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15 May, 2014

REWARDS by Arthur Pink

To the infidel, much in the Scriptures seems 
so inconsistent and inharmonious, that he charges them with "abounding in contradictions." That there should be no variableness or shadow of turning with God—yet that He is frequently said to "repent"; that He claims to be omnipotent and invincible—yet complains, "you ignored all my advice and would not accept my rebuke" (Prov 1:25); that He is love—yet abhors the wicked (Psalm 5:6); that He is of tender mercy—yet has appointed an eternity of torment for all those whose names are not written in the book of life—to mention no others—all appear to the skeptic, as irreconcilable teachings. To the natural man, the Christian life appears to be a mass of bewildering paradoxes! That the poor in spirit and those who mourn should be pronounced happy; that we have to be made fools in order to become wise; that it is when we are weak we are strong; that we must lose our life in order to save it (Matt 16:25) and that we are bidden to "rejoice with trembling" (Psalm 2:11) transcend his comprehension. Yet none of these things present any insuperable difficulty unto those who are taught of God.

In like manner there is much in the teaching of Holy Writ which perplexes the theologian. As he studies and ponders its declarations, one doctrine—for a time, at least—seems to clash with another. If God has predestinated whatever comes to pass—then what room is left for the discharge of human responsibility and free agency? If the Fall has deprived man of all spiritual strength—then how can he be held blameworthy for failing to perform spiritual duties? If Christ died for the elect only, then how can He be offered freely to "every creature"? If the believer be Christ's "freeman," then why is he required to take upon him His "yoke"? If he has been set at "liberty" (Gal 5:1) then how can he be "under the Law" (1 Cor 9:21). If the believer is preserved by God—then how can his own perseverance be necessary in order to the attainment of everlasting bliss? if he is secure, how can he be in danger? If he has been delivered from the power of darkness and translated into the kingdom of God's dear Son, why does he so often have occasion to cry "O wretched man that I am"? If sin does not have dominion over him, why do "iniquities prevail against" him (Psalm 65:3)? These are real problems.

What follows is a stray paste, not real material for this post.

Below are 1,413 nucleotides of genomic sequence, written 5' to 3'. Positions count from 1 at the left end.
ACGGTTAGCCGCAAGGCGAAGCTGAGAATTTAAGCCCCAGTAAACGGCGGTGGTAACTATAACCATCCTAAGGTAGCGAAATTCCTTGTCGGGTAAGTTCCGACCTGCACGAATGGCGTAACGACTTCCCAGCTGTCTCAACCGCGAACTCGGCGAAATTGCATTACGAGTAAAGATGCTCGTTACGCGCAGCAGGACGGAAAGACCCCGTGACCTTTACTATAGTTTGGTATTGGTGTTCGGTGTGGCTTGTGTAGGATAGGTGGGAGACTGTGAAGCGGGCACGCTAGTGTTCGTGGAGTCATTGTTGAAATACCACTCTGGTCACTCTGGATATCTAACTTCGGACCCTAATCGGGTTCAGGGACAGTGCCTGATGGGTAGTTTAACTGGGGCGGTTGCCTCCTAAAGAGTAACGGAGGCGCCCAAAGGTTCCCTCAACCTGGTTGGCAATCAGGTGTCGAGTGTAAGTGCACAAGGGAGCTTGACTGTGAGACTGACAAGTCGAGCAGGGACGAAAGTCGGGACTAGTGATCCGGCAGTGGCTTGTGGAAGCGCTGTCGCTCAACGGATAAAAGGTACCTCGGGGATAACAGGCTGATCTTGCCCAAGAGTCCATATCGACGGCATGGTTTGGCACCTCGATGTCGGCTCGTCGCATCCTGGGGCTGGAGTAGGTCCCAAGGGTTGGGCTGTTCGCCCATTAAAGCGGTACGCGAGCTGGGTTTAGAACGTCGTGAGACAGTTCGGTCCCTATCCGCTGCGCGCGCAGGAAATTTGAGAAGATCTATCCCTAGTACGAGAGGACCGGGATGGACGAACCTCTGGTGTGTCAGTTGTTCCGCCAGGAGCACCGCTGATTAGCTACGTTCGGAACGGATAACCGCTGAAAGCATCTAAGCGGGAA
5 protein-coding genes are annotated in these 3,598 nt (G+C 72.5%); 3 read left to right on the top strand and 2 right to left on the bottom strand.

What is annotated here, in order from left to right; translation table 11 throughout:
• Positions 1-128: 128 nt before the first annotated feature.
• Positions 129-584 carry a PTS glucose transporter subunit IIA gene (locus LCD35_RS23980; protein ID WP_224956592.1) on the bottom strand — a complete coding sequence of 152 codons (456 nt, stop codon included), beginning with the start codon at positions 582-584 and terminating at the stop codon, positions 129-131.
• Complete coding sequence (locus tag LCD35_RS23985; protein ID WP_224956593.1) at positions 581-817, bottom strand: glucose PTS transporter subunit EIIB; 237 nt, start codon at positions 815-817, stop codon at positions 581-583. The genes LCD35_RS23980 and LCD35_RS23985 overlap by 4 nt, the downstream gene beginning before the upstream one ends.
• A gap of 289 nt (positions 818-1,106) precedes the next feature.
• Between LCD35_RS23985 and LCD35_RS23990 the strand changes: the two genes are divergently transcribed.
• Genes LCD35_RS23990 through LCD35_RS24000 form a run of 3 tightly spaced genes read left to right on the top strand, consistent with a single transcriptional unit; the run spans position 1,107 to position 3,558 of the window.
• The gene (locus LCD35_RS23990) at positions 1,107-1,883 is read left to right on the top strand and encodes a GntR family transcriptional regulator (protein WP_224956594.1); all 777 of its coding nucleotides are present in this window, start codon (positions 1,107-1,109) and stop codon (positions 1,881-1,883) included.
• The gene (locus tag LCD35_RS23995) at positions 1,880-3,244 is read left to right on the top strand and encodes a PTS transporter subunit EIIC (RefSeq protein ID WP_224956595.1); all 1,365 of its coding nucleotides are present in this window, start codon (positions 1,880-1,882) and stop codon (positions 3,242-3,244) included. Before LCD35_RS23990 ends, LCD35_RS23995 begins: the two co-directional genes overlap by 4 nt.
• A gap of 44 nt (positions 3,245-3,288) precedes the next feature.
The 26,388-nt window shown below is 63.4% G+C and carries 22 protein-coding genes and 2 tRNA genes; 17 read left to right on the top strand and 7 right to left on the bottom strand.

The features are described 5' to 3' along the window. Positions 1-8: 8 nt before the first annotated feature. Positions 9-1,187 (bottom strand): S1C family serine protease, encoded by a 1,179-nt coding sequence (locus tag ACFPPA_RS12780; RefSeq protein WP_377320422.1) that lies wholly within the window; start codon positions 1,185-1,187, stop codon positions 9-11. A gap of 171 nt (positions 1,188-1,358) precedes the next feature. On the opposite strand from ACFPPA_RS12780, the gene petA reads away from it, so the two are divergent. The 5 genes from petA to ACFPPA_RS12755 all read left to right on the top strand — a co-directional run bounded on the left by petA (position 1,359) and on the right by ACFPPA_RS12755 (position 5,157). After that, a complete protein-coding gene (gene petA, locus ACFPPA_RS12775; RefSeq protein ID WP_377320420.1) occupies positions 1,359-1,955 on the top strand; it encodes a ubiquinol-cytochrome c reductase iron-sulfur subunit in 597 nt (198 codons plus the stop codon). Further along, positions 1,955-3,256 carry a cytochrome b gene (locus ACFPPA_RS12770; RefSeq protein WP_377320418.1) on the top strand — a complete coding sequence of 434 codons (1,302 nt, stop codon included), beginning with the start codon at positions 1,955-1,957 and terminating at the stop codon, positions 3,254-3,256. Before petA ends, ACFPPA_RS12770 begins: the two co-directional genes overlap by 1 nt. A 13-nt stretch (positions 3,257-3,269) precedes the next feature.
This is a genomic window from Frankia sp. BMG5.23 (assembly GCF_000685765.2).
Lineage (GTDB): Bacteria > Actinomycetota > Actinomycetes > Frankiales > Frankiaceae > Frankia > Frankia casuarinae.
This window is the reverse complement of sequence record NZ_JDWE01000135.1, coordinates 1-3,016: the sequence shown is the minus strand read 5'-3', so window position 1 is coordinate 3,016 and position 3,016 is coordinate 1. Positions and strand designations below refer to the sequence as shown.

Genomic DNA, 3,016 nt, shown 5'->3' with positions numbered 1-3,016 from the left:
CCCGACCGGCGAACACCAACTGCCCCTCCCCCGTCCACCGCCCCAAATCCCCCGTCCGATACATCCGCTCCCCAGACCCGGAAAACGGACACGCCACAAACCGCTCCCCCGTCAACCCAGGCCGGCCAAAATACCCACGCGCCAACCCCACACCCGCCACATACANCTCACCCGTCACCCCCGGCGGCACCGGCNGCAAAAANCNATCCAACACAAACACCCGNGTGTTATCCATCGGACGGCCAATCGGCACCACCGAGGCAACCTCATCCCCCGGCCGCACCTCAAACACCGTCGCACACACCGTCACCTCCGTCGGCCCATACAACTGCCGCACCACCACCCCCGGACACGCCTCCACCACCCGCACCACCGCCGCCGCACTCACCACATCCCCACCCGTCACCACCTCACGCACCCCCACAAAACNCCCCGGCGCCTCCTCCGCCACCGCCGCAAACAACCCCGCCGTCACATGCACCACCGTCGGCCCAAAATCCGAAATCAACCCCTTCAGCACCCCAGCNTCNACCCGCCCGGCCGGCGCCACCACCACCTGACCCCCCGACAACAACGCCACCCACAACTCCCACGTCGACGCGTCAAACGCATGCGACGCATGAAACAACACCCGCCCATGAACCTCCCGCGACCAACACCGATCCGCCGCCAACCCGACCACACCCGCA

We have commenced this article thus because the subject which is here to engage our attention seems to many to clash with other articles of the Faith. In ordinary speech the word "reward" signifies the recognition and requital of a meritorious performance, the bestowment of something to which a person is justly entitled. But what can the creature merit at the hands of the Creator, to what—save condemnation and punishment—is a sinful creature entitled to from a holy God? If salvation be "by grace" and eternal life is a "free gift" then what place is left for the recompensing of human effort? Yet whatever difficulties may be involved, the fact remains that Scripture has much to say about God's rewarding the obedient, and crowning the overcomer. The Dispensationalists (among them most of the so-called "Fundamentalists") have realized there is a knot here—but instead of patiently seeking to untie they have foolishly cut it, by asserting that rewards have a place only under the Legal Dispensation and are entirely excluded from the Age of Grace; yet the very Epistles which, as they allow, belong to the present Era, contain many passages postulating "rewards."